During my professional career, especially during my time at the insurance company Sanitas, I was able to accompany people in all age ranges, from childhood to old age, and with multiple problems such as anxiety, depression, obsessions, compulsions, bulimia, anorexia, binge eating disorder, addictions, adjustment disorder, grief or post-traumatic stress disorder. This period was a real Master’s degree, I spent the whole day with my books under my arm and supervising cases all the time.
Anxiety is about something being too much. Sometimes it has to do with taking on more than my Autonomic Nervous System can handle calmly. Without realising it, over time, different emotional fronts present themselves as overflowing our system. This being too much often comes hand in hand with fear, guilt or shame of being. Sometimes we are haunted by what we did, by the fear of what is to come, or by the outcome of my decisions vis-à-vis others. Fear, in anxiety, is often relational. Usually the fear that affects us intensely has to do with the look that other people may have on us, the fear of being judged and rejected takes away our security and, therefore, the possibility of feeling calm and safe.
When fear becomes too intense and the nervous system can no longer tolerate it, we could say that the system shuts down and enters what we know as the “fear of fear”. depressionwhere the impulses towards others, towards life, towards doing things or towards curiosity are blocked and the person lives in a state of “shutdown” in which interest is cancelled and the physical strength for movement is no longer fully available.
Trauma,is a dysregulation of the Autonomic Nervous System caused by a situation or situations from which we could not escape or in which we did not have sufficient resources to confront and elaborate it. This generates a state of alertness, avoidance or shutdown of the system, which in an attempt to survive, stops metabolising the emotional experience and ends up deregulating the entire nervous system, causing multiple psychological, somatic and relational disorders.
Theduels they are natural parts of life that is in motion and constantly changing, where what is today, tomorrow ceases to be. The impermanence of life is something that in our Western culture and in our way of understanding reality is not integrated. This leads us on multiple occasions to develop a lot of suffering in the fight to maintain situations, including people who are no longer there or who want to leave our lives. The anguish generated by the loss of a job, a partner or a family member, often lead to multiple problems of anxiety and depression.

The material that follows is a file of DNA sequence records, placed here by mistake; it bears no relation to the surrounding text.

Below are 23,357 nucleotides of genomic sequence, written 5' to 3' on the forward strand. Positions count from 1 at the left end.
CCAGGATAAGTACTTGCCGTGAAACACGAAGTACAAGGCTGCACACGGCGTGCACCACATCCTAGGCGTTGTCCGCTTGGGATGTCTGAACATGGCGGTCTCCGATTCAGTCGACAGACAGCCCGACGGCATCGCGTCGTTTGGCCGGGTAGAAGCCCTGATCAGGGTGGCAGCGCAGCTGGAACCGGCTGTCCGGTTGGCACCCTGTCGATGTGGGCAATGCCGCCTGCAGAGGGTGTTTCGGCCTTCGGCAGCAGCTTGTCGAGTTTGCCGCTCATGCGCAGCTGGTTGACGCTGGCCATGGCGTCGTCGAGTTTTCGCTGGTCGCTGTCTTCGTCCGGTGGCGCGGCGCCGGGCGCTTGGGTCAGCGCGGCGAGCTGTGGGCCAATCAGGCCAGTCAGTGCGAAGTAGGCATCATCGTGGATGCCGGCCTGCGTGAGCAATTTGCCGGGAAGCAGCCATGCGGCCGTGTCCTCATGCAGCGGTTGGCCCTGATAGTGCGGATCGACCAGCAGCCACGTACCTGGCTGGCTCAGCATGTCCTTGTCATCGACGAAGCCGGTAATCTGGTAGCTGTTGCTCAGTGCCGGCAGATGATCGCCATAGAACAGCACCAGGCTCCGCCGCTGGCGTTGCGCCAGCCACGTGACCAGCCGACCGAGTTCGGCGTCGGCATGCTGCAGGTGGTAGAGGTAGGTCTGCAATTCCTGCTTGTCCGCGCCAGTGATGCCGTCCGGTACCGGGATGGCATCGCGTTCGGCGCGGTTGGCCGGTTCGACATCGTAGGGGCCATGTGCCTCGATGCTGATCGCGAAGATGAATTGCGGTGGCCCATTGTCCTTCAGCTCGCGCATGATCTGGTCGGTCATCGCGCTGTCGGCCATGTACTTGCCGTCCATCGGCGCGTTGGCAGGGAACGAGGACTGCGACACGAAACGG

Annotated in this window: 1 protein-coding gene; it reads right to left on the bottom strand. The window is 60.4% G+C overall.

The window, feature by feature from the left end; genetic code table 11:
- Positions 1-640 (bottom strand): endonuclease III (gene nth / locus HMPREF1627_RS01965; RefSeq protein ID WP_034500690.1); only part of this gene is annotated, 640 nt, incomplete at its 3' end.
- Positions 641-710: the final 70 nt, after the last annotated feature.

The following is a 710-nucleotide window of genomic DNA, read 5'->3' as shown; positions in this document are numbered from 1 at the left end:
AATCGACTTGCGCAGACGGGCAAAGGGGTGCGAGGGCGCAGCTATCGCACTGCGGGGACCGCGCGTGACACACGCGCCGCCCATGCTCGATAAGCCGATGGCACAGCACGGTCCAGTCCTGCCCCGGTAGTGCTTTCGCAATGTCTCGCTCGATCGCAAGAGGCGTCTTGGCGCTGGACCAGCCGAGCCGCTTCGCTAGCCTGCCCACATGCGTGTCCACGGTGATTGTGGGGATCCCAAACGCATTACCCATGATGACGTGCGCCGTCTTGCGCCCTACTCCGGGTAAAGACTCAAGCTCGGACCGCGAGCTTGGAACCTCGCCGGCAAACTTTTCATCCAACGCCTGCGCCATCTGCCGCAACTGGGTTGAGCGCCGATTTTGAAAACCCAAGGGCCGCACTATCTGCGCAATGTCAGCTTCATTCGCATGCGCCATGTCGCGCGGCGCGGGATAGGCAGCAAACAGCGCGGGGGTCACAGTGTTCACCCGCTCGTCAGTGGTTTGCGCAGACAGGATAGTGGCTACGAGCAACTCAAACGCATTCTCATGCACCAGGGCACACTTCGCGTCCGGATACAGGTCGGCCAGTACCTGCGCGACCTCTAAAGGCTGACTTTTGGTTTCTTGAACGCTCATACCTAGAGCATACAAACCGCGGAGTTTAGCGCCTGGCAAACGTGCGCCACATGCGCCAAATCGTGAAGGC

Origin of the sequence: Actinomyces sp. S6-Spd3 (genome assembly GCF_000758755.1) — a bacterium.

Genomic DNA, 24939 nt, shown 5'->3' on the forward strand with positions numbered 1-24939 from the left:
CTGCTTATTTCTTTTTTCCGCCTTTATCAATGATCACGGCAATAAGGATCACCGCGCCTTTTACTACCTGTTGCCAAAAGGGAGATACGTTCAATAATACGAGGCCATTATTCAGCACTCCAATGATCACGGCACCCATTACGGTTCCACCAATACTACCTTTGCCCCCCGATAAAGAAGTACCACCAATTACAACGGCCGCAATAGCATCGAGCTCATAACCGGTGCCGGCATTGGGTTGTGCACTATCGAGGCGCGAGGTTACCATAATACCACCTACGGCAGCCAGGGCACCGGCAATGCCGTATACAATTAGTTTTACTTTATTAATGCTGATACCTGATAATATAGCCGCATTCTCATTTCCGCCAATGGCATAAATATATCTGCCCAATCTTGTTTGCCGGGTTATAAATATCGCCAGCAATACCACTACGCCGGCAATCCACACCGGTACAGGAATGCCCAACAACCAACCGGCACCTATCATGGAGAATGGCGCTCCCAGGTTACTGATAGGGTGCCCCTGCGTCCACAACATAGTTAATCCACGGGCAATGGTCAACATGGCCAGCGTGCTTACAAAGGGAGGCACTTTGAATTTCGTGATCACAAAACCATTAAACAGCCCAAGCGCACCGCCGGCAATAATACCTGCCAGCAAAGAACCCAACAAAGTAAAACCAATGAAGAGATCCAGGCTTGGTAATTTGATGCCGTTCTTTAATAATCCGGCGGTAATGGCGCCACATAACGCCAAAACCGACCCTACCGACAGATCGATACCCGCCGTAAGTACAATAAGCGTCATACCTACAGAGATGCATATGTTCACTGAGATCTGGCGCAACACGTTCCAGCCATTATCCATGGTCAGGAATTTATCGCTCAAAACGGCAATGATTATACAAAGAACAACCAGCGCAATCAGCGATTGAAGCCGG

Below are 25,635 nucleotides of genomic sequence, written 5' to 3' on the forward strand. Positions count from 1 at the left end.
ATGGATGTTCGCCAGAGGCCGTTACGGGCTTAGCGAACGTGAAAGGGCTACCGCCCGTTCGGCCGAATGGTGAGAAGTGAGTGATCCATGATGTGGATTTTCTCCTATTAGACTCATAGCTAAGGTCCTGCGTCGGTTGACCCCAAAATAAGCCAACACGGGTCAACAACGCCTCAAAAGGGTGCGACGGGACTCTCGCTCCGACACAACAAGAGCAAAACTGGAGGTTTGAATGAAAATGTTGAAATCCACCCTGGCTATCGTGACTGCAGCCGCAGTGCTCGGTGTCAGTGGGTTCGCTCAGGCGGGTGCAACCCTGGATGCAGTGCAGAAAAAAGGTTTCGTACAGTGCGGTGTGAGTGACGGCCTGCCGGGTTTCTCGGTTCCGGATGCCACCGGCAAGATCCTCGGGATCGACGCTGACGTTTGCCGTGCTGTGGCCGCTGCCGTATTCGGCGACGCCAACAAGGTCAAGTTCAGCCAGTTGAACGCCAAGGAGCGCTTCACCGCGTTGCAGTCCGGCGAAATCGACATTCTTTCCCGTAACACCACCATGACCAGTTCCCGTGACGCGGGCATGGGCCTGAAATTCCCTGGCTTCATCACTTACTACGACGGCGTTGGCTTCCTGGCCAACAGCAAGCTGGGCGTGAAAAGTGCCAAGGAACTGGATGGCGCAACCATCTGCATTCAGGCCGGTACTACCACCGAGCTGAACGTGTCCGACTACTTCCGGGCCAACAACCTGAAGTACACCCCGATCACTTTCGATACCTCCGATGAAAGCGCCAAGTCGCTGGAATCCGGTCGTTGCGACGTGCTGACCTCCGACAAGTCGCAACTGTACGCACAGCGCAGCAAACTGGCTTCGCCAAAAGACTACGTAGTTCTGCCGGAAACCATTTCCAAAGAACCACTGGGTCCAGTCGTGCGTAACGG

Eating disorders, like anxiety or depression, are survival measures where the person is trying to solve their vital anguish. At some point in life this was a functional strategy, but which, maintained over time without updating, has been encapsulated as a compensatory method that no longer adjusts to the new needs of emotional, relational and vital reality. Under eating disorders there is a powerful need to calm the anguish, sometimes not even felt, that remains dissociated, but the body, in its binge, restriction or purge, desperately tells a story.
At the beginning of the therapy, the most important thing is to build the therapeutic bond, for which listening, connection and a deep understanding of the suffering of the person in front are fundamental. There is an exquisite care in that the listening is clean, with an absolute absence of judgments, of own evaluations or of my own criteria as a person. Respect for the experience and experience towards who I have in front of me are essential for me.
My listening is made up of six fundamental legs, the story itself, what the body simultaneously tells in physical sensations, the emotional tone that exists when telling the story itself, if any thought or meaning appears, some images or memories and if any behavior arises. . All this makes sense and we develop it together during therapy. My observation is multi-channel and attends to words, but also and especially to the body and emotions, since the deep story that sometimes words cannot tell is stored in them. My training in the regulation of the Nervous System and in how our brain works both at the subcortical level, in its deepest layers, and at the level of cognitive processing, in its most recent part, evolutionarily speaking, make everything that happens in a session of therapy is full of meaning.
As I understand therapy, it has to provide a safe place where each person feels calm, respected and cared for in their story and in their own process. A space to offer something different from what has been experienced up to now and a listening full of presence and validation. This will make it possible to metabolize what is pending and make the changes that are necessary at this vital moment.
Together and together we are building the therapeutic rhythm. Somehow, my function is to accompany people to the places they can go and at the pace at which they can do it at this moment in their lives.
Little by little, listening and observing oneself with honesty and courage allow a kind look at oneself that facilitates change and self-care.